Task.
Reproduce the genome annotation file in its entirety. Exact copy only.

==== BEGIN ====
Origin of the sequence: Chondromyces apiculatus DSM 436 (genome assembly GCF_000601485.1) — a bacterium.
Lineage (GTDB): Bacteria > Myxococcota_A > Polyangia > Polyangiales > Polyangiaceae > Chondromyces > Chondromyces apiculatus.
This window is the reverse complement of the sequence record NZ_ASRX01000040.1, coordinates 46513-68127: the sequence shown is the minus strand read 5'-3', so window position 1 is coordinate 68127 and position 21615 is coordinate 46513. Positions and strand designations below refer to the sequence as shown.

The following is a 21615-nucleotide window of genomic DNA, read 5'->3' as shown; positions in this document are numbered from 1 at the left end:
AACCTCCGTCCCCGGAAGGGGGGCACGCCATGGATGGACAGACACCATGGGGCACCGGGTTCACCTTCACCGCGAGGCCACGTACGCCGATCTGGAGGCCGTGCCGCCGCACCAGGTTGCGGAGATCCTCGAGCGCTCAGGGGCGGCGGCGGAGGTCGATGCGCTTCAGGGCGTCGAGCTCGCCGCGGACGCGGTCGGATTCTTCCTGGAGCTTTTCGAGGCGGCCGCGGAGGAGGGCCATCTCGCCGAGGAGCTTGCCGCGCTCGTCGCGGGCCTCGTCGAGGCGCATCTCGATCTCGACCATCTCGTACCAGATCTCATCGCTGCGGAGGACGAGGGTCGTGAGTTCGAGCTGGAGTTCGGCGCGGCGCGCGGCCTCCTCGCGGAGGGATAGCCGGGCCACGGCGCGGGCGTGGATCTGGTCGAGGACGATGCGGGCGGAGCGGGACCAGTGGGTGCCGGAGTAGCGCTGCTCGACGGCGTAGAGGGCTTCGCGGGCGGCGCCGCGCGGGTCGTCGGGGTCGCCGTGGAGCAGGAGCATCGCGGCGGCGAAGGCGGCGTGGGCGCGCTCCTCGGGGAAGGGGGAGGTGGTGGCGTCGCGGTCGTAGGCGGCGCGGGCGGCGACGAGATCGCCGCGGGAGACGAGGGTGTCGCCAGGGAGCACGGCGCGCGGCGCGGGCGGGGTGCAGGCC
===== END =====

Origin of the sequence: Chondromyces apiculatus DSM 436 (genome assembly GCF_000601485.1) — a bacterium.
Lineage (GTDB): Bacteria > Myxococcota_A > Polyangia > Polyangiales > Polyangiaceae > Chondromyces > Chondromyces apiculatus.
This window is the reverse complement of the sequence record NZ_ASRX01000040.1, coordinates 46513-68127: the sequence shown is the minus strand read 5'-3', so window position 1 is coordinate 68127 and position 21615 is coordinate 46513. Positions and strand designations below refer to the sequence as shown.

The following is a 21615-nucleotide window of genomic DNA, read 5'->3' as shown; positions in this document are numbered from 1 at the left end:
AACCTCCGTCCCCGGAAGGGGGGCACGCCATGGATGGACAGACACCATGGGGCACCGGGTTCACCTTCACCGCGAGGCCACGTACGCCGATCTGGAGGCCGTGCCGCCGCACCAGGTTGCGGAGATCCTCGAGCGCTCAGGGGCGGCGGCGGAGGTCGATGCGCTTCAGGGCGTCGAGCTCGCCGCGGACGCGGTCGGATTCTTCCTGGAGCTTTTCGAGGCGGCCGCGGAGGAGGGCCATCTCGCCGAGGAGCTTGCCGCGCTCGTCGCGGGCCTCGTCGAGGCGCATCTCGATCTCGACCATCTCGTACCAGATCTCATCGCTGCGGAGGACGAGGGTCGTGAGTTCGAGCTGGAGTTCGGCGCGGCGCGCGGCCTCCTCGCGGAGGGATAGCCGGGCCACGGCGCGGGCGTGGATCTGGTCGAGGACGATGCGGGCGGAGCGGGACCAGTGGGTGCCGGAGTAGCGCTGCTCGACGGCGTAGAGGGCTTCGCGGGCGGCGCCGCGCGGGTCGTCGGGGTCGCCGTGGAGCAGGAGCATCGCGGCGGCGAAGGCGGCGTGGGCGCGCTCCTCGGGGAAGGGGGAGGTGGTGGCGTCGCGGTCGTAGGCGGCGCGGGCGGCGACGAGATCGCCGCGGGAGACGAGGGTGTCGCCAGGGAGCACGGCGCGCGGCGCGGGCGGGGTGCAGGCC